Over ten years ago Bitcoin was introduced to the world. It’s main innovation was the blockchain, an immutable and decentralized ledger. Such an open and publicly verifiable system can increase efficiency and security, and lower trust barriers for all kinds of transactions.
As the cryptocurrency industry underwent rapid growth, enterprises started to take notice. With information such as user and financial data being more valuable than ever before, a technology that allows businesses to transact and confirm data is priceless. Specifically, the notion of smart contracts as popularized by Ethereum, enables many types of business applications to run on top of a blockchain network.
Despite this innovation, people have started to realize that the radical transparency of blockchain networks is a double-edged sword. To verify the current state of a blockchain, a typical user must have access to the entire history of transactions stored within it. This means that a business using a public blockchain would be posting its data for the entire world to see.
The need for permissioned blockchains
The open nature of networks such as Bitcoin and Ethereum appears to be in stark contrast to some vital interests of enterprises. Where the former systems’ main goals are transparency and remaining permissionless, the latter parties need control over data accessibility and transaction flows. The reason for this is twofold:
- The data owned by enterprises is valuable. Using a public blockchain equates to giving it away to the competition for free.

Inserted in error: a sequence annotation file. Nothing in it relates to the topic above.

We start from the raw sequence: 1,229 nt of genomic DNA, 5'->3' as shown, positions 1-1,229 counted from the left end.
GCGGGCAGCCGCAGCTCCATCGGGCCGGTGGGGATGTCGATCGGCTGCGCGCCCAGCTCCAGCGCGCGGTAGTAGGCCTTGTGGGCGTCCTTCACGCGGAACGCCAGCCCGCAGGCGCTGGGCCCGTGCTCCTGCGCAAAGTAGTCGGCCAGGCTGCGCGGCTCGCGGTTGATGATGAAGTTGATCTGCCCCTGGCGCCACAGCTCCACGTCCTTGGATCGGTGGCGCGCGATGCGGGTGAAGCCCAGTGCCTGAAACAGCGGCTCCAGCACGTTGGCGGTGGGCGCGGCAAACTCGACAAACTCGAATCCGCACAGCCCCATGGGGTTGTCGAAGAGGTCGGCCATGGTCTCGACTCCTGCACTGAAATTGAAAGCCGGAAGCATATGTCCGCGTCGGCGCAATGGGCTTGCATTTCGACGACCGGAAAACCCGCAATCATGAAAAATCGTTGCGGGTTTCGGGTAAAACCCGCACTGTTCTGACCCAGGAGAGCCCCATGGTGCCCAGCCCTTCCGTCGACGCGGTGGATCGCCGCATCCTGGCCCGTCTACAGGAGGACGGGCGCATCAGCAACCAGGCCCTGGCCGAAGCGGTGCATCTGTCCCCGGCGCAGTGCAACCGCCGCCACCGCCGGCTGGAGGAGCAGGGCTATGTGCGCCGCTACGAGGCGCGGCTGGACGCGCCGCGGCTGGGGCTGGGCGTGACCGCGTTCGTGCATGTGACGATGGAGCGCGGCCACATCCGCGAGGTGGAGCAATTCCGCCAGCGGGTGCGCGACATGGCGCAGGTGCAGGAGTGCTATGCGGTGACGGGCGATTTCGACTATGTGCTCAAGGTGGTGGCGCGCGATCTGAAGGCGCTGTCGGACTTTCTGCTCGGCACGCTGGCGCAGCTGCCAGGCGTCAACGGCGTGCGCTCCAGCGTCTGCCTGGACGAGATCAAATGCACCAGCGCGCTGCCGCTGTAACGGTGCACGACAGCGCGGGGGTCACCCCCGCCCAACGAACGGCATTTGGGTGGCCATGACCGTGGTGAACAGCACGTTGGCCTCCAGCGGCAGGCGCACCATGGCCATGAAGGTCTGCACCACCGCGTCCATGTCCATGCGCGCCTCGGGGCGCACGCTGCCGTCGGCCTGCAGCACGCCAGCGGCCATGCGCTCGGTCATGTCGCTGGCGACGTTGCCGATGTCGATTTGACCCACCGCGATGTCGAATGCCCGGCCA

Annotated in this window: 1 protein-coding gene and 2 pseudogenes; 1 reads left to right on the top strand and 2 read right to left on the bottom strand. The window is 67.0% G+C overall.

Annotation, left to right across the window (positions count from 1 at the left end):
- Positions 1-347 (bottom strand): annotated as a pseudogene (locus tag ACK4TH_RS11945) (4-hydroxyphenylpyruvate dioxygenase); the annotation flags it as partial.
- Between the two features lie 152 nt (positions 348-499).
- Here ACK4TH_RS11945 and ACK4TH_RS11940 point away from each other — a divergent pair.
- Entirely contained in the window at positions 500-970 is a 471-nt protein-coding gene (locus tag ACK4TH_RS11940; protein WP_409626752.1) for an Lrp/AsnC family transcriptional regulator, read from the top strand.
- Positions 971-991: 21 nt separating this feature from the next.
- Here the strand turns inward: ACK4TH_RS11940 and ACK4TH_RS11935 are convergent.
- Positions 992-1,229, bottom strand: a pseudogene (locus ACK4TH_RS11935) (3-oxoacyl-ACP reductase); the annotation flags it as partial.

- Enterprises have to function in a compliant manner. They must follow privacy protection rules such as GDPR and regulations relating to KYC/AML.
Controlling transaction flows on a public blockchain has a rather straightforward solution. A smart contract can create rules which specify requirements for transactions involving certain parties or assets. The owner of the smart contract can set rules that allow them to freeze or revert transactions. These abilities allow enterprises to assist law enforcement even on a public blockchain. Stablecoins like USDC work thanks to these types of functionalities. While this is a crucial aspect on the road towards blockchain adoption by businesses, the lack of privacy remains a glaring issue.
So how can enterprises make use of blockchains without giving up their valuable data? Many large companies have been exploring ways to do this through private or permissioned blockchains. These blockchains allow for strict control over who can access the data stored in the underlying ledger or take part in consensus. JPMorgan uses such a permissioned ledger for their JPM Coin.
Moving toward ZK-Fi
These permissioned networks are a step in the right direction for enterprises. Still, anyone with access can still see all the data stored within. To enable freedom in granting access to permissioned ledgers, more privacy is still necessary. This is where zero-knowledge proofs(ZKP) come in. Enterprises can use ZKPs to prove statements are true, without revealing sensitive data to the blockchain.
Certain developments show the industry is starting to move in this direction. Hyperledger uses ZKPs to enable anonymous credentials through their Identity Mixer protocol. They are also researching other applications such as confidential assets and transactions. Likewise, Deloitte has adopted ZKP into its Eduscrypt platform. This enables organisations to track, share, and validate qualifications of staff without revealing confidential information. ING introduced a Zero Knowledge Proof Notary, which improves the privacy and security of transactions on Corda, an open source blockchain platform. All these examples point towards the power of ZKP to balance privacy and transparency in an unprecedented manner.